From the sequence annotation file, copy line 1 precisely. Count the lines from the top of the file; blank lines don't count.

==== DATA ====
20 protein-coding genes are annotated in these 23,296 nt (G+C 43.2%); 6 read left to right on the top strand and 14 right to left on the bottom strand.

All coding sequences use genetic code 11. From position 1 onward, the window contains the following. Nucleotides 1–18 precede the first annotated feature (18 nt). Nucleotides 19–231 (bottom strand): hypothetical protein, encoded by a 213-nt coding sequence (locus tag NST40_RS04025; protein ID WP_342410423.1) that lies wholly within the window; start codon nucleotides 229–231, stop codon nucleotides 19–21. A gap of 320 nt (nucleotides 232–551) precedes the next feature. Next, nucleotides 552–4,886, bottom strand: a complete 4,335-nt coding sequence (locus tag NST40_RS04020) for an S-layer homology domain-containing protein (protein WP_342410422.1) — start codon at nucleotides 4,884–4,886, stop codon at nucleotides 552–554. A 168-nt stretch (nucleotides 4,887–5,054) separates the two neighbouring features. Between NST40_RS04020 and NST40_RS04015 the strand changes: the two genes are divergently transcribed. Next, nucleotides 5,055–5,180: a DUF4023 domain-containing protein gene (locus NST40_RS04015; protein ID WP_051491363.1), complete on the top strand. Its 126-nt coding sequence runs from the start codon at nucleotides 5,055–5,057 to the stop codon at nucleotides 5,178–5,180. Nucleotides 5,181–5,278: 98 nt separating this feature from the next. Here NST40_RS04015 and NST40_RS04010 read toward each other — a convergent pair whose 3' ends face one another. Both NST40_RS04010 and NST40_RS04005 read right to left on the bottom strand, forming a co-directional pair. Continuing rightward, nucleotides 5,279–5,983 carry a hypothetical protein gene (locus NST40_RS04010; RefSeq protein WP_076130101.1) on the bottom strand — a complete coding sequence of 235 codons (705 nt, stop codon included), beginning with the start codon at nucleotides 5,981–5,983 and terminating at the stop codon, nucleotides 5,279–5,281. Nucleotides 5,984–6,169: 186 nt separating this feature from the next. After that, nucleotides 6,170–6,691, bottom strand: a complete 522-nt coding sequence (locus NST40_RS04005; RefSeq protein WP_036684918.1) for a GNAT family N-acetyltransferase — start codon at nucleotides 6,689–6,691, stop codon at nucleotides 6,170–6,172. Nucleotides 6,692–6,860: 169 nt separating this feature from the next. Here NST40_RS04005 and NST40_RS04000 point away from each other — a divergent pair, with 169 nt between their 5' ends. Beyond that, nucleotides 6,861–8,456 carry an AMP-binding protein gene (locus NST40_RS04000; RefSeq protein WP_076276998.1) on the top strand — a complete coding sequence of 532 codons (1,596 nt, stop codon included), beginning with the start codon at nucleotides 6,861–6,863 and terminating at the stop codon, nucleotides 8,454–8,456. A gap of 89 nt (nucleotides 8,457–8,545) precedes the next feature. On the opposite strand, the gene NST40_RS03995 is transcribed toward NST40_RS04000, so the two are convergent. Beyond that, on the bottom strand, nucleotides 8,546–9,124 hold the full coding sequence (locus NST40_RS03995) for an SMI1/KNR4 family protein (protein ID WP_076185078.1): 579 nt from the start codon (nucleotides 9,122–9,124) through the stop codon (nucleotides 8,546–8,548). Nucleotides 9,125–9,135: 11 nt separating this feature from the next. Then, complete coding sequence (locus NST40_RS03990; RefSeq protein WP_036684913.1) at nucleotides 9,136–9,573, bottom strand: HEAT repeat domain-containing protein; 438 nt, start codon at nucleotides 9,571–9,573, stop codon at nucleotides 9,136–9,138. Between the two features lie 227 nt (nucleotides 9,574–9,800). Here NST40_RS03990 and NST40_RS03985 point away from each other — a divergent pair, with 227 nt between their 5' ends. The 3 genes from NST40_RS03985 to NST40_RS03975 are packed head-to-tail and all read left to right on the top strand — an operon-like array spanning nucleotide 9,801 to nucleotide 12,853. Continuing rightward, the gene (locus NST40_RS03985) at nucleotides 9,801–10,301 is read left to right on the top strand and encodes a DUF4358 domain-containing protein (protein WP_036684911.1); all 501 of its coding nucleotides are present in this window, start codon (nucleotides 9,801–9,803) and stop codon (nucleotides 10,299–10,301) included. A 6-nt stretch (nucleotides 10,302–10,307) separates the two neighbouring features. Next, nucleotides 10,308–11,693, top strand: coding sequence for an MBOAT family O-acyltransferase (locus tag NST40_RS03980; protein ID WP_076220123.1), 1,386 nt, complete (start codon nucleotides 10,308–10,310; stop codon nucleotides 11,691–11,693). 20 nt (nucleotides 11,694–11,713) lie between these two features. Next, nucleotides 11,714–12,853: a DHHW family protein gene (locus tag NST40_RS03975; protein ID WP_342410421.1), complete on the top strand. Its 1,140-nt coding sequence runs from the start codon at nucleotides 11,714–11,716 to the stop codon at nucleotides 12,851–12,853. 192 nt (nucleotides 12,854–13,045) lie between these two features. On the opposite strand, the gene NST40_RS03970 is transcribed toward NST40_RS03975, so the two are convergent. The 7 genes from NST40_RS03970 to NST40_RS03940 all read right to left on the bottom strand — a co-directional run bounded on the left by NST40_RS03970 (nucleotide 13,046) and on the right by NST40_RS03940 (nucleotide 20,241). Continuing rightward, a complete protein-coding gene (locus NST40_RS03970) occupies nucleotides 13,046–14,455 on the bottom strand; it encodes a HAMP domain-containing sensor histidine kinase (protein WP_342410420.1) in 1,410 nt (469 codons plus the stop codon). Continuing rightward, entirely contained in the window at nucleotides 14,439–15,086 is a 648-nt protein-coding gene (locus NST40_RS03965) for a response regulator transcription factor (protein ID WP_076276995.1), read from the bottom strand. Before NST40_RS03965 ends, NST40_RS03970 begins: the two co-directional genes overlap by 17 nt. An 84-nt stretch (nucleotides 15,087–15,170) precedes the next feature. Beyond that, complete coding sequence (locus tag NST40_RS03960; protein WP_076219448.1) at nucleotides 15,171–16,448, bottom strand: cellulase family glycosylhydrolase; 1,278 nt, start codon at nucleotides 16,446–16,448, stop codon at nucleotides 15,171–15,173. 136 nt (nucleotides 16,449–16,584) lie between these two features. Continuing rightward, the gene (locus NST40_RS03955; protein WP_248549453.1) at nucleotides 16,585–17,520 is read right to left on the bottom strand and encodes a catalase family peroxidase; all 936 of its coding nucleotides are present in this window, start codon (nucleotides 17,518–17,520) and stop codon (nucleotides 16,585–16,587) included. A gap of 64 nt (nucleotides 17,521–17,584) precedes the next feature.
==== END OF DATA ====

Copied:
20 protein-coding genes are annotated in these 23,296 nt (G+C 43.2%); 6 read left to right on the top strand and 14 right to left on the bottom strand.